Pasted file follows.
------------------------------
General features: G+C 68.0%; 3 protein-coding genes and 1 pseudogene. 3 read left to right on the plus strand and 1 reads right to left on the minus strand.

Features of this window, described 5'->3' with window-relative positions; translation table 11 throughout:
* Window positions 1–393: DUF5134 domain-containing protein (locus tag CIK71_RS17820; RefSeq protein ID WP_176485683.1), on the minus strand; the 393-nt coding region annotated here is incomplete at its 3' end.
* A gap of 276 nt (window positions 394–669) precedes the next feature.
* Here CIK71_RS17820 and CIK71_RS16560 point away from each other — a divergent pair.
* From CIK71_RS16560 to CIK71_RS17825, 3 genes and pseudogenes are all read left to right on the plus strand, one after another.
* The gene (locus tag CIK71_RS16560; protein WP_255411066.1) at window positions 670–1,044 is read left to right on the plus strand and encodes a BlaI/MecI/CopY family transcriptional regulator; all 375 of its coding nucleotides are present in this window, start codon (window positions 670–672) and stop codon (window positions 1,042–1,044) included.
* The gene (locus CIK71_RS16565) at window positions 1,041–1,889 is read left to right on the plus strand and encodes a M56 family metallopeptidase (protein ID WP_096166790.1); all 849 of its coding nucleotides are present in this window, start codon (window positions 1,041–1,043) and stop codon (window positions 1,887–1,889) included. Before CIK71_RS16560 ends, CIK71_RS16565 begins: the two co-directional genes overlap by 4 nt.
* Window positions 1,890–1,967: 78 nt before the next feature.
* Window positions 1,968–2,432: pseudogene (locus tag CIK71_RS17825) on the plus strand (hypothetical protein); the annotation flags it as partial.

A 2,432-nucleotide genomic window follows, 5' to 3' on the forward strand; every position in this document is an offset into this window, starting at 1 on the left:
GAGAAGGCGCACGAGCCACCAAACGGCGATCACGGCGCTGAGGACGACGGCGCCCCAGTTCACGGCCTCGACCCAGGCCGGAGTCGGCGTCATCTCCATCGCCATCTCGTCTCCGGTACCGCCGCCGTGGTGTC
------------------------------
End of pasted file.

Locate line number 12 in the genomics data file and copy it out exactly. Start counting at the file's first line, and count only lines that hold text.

GAGAAGGCGCACGAGCCACCAAACGGCGATCACGGCGCTGAGGACGACGGCGCCCCAGTTCACGGCCTCGACCCAGGCCGGAGTCGGCGTCATCTCCATCGCCATCTCGTCTCCGGTACCGCCGCCGTGGTGTC